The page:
I love my occasional visits with the New-Harmony Gazette's publishing and editing team, Dan Barton and Ann Rains.
They always bring interesting items to the table for brainstorming and I come away from each get-together with my spirits lifted, new project ideas flitting and buzzing around in my head and that intense feeling of satisfaction I get from time well spent.
They've become trusted colleagues and friends and I cherish the time we spend together.
Ann is a gifted author, multi-media artist and illustrator and soon will have three Ebooks for children available. Her schedule is jam-packed with an invigorating and colorful blend of works-in-progress, quality time with Pepper (her adopted K9), writing and editing for the next New-Harmony Gazette edition as well as steadily striving to complete her own commissioned art projects.
In light of her intense schedule, when I have the privilege of including one of her writes here on flashPress, I'm always honored that she considers my little corner of the indie biz community to showcase and share her articles.
Her own website is still under construction but coming together nicely and should be ready to debut not long after we ring in the new year.
In the meantime, please enjoy her latest and last post bringing a blessed 2015 to a close.
The Christmas Tree
Christmas for children is full of wonderment and magic. It was no less for me when I was a child of nine, seemingly eons ago. That year my mother, who struggled to make ends meet, told my sister and I that there would be no Christmas tree. In my child’s heart, I could not fathom having Christmas without a tree.
I dressed as warmly as I could against the cold blowing across the farmland. Then, surreptitiously I took the ax from the shed and head bowed against the chilling wind, headed into the fields behind the house.
There was a small wild cedar tree growing far back in the fence row a couple of fields distant. I had seen the tree in my outdoor trekking with childhood friends. The tree was struggling up through the fence. Larger tree stumps at the bottom of the fence roll attested to the fate of the little tree.
By the time I arrived at the tree, my mittened hands were tingling with cold, as well as my nose. The wind was fierce but I set about the work of cutting down the tree. It was not easy--wild cedars are prickly trees. As I pushed the tree sideways and tried to hold it so that it was possible to reach the bottom of the trunk, those prickles went right through my mittens.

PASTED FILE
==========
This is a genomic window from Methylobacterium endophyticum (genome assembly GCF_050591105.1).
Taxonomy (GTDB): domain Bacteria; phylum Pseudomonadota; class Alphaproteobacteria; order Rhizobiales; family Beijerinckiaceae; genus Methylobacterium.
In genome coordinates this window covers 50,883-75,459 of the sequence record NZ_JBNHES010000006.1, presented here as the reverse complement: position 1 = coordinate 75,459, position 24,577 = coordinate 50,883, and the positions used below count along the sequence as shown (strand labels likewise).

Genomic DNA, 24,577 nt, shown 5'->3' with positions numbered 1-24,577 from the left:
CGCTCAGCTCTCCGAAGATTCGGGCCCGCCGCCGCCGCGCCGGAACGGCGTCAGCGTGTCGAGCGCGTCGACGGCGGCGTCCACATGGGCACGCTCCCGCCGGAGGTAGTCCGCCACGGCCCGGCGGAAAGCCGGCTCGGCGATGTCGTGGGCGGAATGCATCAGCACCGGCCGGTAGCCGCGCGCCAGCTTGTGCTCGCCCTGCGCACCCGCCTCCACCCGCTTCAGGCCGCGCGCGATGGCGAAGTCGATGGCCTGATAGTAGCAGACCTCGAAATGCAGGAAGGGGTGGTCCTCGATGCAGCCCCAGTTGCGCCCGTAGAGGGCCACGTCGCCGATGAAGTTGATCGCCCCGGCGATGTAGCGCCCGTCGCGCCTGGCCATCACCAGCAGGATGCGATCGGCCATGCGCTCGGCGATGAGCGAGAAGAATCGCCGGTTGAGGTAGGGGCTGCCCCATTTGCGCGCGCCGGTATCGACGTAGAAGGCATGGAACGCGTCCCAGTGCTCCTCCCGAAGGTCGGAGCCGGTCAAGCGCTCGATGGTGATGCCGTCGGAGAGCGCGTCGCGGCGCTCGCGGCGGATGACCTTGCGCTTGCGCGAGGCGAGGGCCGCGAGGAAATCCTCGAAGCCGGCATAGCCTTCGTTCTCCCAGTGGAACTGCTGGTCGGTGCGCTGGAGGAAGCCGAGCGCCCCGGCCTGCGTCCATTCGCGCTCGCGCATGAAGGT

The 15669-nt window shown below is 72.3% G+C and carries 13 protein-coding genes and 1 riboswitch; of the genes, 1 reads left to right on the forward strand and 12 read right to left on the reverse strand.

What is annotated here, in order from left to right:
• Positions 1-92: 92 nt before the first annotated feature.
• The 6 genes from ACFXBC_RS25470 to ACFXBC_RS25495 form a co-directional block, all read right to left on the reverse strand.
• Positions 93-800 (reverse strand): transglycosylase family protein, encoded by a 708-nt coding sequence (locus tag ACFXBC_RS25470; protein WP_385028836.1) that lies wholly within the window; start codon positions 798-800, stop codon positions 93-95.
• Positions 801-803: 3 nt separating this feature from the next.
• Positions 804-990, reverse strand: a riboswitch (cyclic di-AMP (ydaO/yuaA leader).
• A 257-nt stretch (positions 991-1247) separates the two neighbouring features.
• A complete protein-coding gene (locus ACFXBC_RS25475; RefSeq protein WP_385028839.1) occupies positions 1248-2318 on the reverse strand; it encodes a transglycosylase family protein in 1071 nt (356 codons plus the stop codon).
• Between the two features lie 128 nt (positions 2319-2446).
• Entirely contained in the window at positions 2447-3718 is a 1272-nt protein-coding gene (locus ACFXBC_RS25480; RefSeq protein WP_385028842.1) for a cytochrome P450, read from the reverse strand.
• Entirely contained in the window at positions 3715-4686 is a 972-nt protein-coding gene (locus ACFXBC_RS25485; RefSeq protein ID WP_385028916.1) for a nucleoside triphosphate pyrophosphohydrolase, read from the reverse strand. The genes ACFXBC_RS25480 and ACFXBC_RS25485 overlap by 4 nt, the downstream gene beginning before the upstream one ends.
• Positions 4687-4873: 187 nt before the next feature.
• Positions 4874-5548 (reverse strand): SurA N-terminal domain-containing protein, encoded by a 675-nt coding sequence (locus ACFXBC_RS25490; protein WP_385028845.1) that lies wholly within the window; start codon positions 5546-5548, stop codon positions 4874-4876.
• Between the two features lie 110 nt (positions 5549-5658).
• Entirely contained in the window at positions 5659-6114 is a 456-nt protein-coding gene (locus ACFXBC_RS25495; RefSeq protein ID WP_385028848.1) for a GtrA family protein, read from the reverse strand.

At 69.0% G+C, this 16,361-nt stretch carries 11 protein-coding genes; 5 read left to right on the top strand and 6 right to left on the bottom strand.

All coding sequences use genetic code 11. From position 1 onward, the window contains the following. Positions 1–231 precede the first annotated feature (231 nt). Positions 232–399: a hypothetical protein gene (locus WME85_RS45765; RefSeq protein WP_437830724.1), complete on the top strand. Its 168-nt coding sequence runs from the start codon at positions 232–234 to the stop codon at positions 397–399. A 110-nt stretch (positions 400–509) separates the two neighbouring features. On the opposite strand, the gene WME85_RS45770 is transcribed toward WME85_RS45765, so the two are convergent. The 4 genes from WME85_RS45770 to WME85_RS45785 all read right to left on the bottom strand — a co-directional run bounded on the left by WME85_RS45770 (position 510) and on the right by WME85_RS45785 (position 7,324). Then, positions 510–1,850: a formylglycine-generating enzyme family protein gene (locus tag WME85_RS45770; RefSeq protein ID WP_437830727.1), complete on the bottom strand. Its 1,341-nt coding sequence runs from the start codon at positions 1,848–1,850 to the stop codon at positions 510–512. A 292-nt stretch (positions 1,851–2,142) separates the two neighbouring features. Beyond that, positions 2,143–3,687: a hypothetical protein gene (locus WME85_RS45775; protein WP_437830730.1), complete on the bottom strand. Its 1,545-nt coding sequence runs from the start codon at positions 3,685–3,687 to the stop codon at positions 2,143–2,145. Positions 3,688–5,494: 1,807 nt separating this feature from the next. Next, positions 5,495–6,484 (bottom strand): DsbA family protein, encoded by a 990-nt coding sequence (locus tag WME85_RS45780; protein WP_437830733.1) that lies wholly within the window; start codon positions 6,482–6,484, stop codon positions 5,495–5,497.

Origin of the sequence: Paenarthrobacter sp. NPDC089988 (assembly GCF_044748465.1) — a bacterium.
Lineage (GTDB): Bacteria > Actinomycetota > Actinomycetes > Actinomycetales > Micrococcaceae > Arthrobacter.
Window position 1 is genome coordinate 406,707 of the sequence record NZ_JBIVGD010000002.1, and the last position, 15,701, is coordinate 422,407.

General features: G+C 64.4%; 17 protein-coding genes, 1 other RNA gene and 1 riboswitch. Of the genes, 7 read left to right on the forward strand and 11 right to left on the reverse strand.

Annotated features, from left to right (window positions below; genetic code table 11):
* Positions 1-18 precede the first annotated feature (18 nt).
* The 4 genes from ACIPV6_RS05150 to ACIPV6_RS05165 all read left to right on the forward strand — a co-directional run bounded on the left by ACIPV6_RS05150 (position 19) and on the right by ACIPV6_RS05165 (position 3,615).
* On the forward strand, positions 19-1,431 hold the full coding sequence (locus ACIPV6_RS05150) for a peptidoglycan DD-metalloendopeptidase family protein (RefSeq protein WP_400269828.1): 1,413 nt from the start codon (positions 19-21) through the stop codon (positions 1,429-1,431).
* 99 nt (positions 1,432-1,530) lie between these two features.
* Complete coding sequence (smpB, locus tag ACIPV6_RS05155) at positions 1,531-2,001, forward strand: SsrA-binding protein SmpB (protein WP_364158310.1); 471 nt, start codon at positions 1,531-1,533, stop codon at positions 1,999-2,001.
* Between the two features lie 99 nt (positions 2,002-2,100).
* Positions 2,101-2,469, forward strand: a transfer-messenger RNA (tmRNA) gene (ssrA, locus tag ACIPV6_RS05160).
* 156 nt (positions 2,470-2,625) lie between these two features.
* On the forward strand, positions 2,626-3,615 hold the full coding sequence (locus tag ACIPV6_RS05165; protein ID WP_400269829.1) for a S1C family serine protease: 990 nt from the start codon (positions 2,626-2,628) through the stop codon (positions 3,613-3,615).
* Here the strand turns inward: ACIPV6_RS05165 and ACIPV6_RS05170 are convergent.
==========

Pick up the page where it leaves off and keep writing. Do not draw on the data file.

With the perseverance and determination of a child wanting something for Christmas, the little tree was felled. I carried the lop-sided tree home like a baby across my chest with the immense pride of success.
Mother was amazed and set it in the tree stand. Even she had to put on gloves to handle it. Mom strung the lights on the tree and sis and I decorated it. Although the wild cedar tree did not remain too long in the house—the odor of a wild cedar is not very pleasant—we did have a Christmas tree. What a beautiful site on Christmas morning to see the tree lit with presents under it.
The tradition of having a Christmas tree is ancient. Celts, before Christianity, placed evergreen boughs around their entryways thinking it warded off ghosts and evil. It was not until the 16th century that Christians began to place Christmas trees in their homes. The tradition is attributed to the Germans, specifically, Martin Luther.
The story is that Martin Luther, coming home late one night, was enthralled with the beauty of the stars twinkling through the branches of the evergreens. He cut an evergreen, brought it home and decorated it with candles for his family.
Having a Christmas tree in your home may or may not be a pagan custom, but nonetheless it is part of a child’s magic of Christmas. And that star or angel that tops the tree is a symbol of the real meaning of Christmas.
“For unto you is born this day in the city of David a savior, which is Christ the Lord.”
My thanks to Ann for another visit to flashPress and her consistent support of the indie biz community in a variety of methods and venues. And, before you go, please don't miss the latest from some other fav indie-bloggers.
Links are listed below for you.
Wishing you and your loved ones a wonderful Christmas and a my sincerest thanks for the generous tips several of you have sent to me through PayPal. It's your support that enables me, and other indie biz photo-journalists and bloggers to do what we do for this wonderful community that we're very grateful to be a part of!
Thank you for your visit today, God bless you for the read and see you back again next week!
The smallest tip goes the longest way--like a good cup of coffee.
marcoujor, Virtual Buskers' Guild
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